It is estimated that about 20% of US adults live with chronic pain1. and pain management medications range from over-the-counter non-steroidal anti-inflammatory drugs (NSAIDs) for mild pain to opioids for severe or chronic pain. While opioids have been shown to manage pain, they are highly addictive and it is estimated that 8 to 12% of people using opioids to manage pain become addicted2. Additionally, opioid addicts often transition to using other narcotics, resulting in increased substance abuse issues that have a huge impact on the individual and society.
Given the enormous social and pharmacoeconomic challenges associated with pain management, there is a need to develop non-addictive pain therapies especially for severe pain. Several studies have shown that voltage-gated sodium channels play a role in the pain response. Specifically, the Nav1.7 channel is expressed on pain-sensing neurons or nociceptors where they send pain signals in response to membrane depolarization due to tissue damage. The important role of Nav1.7 in the pain response was first shown in 2006 where patients with null mutations had insensitivity to pain3. These patients had nonsense mutations that resulted in truncated Nav1.7 protein expression. Conversely, patients with gain of function mutations in Nav1.7 developed a rare disease called primary erythromelalgia that is characterized by burning pain and redness.
Studies on the mechanism of action of Nav1.7 function in response to gain or loss of function have been linked to channel activation or inactivation states4. Gain of function mutations result in the Nav1.7 channel gating being shifted towards activation resulting in hyperpolarization and chronic pain signals. Conversely, loss of function mutations results in the Nav1.7 channel gating being shifted towards a deactivation state with minimal pain signal. A significant body of research over the past several years has collectively demonstrated the role of Nav1.7 in modulating various pain responses4. Not surprisingly, Nav1.7 has become a target for novel analgesic development. However, developing a novel therapeutic targeting Nav1.7 poses a major challenge – there is significant sequence similarities between various voltage-gated sodium channels so developing a Nav1.7 specific small molecule or monoclonal antibody drug has not been successful.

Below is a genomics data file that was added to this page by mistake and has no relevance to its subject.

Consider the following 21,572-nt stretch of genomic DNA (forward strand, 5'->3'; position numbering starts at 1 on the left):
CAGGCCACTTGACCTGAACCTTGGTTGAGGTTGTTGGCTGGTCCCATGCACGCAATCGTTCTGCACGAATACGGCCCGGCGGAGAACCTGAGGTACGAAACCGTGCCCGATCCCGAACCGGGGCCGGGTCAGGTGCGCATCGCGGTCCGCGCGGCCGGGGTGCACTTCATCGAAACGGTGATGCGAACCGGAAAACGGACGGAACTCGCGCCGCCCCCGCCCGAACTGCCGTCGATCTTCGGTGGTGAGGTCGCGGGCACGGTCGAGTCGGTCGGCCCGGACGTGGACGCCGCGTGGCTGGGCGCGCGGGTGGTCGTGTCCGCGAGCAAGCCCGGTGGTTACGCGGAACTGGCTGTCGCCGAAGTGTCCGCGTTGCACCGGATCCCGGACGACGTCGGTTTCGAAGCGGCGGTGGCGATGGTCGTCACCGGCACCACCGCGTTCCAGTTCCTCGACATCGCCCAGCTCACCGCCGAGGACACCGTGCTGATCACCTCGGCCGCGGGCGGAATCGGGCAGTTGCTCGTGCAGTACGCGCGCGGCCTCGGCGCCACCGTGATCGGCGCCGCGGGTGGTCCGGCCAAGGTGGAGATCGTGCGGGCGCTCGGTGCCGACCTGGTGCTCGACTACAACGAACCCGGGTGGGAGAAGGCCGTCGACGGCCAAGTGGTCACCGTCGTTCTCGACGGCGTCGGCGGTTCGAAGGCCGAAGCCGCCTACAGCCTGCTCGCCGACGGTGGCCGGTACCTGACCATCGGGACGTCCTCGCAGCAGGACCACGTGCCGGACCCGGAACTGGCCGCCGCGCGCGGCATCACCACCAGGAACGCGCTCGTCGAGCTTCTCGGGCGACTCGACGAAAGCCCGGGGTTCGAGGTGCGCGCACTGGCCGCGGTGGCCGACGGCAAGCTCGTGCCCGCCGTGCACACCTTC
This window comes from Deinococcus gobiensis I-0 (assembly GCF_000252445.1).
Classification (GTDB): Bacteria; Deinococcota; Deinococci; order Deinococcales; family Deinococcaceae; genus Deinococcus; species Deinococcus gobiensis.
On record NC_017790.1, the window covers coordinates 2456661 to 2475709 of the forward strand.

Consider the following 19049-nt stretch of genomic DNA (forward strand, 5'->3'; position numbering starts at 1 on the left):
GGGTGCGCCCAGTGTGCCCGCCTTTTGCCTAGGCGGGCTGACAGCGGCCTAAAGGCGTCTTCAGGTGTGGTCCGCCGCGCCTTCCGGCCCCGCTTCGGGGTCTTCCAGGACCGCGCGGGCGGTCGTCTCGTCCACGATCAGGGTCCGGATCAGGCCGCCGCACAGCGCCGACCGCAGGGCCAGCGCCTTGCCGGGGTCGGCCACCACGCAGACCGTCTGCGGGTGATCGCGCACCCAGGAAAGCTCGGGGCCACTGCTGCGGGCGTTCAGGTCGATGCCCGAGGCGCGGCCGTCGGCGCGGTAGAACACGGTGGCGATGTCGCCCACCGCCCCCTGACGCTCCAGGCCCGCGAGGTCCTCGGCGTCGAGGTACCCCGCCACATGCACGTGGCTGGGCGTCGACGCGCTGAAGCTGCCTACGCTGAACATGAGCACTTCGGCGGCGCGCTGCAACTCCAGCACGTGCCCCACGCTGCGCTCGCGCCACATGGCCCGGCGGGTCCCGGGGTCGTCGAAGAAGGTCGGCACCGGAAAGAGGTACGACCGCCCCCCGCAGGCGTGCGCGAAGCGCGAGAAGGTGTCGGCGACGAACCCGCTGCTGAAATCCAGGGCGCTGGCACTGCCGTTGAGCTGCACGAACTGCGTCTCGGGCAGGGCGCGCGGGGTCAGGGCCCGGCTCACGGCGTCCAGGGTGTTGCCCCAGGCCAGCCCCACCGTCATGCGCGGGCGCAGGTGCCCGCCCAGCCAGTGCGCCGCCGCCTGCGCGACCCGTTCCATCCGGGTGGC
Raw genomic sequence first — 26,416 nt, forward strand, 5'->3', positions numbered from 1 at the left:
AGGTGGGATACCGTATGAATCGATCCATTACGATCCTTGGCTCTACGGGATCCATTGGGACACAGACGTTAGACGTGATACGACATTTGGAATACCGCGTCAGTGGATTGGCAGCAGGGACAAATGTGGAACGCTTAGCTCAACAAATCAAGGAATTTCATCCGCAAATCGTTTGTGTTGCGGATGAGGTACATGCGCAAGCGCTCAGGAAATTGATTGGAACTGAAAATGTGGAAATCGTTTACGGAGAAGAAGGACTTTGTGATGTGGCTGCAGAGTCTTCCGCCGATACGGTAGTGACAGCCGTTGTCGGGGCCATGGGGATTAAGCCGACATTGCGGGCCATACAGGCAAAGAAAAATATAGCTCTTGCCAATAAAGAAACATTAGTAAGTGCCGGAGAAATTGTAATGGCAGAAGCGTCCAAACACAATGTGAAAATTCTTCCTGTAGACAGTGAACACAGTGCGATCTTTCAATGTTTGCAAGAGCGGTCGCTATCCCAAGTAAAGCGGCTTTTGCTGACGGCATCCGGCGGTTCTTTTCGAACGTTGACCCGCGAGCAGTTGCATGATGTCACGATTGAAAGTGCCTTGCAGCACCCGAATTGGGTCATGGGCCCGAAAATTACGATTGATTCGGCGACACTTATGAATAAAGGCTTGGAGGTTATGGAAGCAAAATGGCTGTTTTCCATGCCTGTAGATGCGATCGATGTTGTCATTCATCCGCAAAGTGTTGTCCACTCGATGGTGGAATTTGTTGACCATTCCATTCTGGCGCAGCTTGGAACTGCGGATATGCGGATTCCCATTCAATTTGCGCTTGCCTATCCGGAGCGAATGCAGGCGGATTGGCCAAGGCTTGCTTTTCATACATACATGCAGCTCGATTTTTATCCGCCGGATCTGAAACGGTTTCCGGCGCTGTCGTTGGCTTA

An alternative approach is gene therapy to selectively inhibit Nav1.7 expression. Recently, a landmark paper was published in Science Translational Medicine that demonstrated the use of CRISPR and zinc finger proteins to silence Nav1.75. The approach taken by the group from the University of California, San Diego is novel in that they use a catalytically inactive Cas9 enzyme that does not cut DNA but binds to the target DNA sequence to inhibit gene expression. This “dead” or inactive Cas9 does not modify the genome and is considered to be safer than the regular CRISPR approach. The dead CRISPR system was tested in multiple mouse models of pain including inflammatory pain and paclitaxel induced neuropathic pain. The inactivation of Nav1.7 showed reduced pain in all animals and this insensitivity was shown to be durable for 15 weeks for the neuropathic pain model and 44 weeks for the inflammatory pain model5. The researchers also repeated the study using zinc finger proteins to block Nav1.7 expression and showed that reduction of Nav1.7 increased insensitivity to pain. The inhibition of Nav1.7 using either the CRISPR or zinc finger proteins showed minimal side effects in mice and did not affect normal behavior or mobility.
The research study authors have named this technology pain LATER (long-lasting analgesia via targeted in vivo epigenetic repression of Nav1.7) and have launched a company called Navega Therapeutics to test this gene therapy in human clinical trials. While these are early days, the targeted inhibition of Nav1.7 using gene therapy is based on robust science and clinical observation and has real potential to become a durable and effective therapy to manage chronic and severe pain. The best news of all – patients may have an option for pain relief without the burden of addiction.
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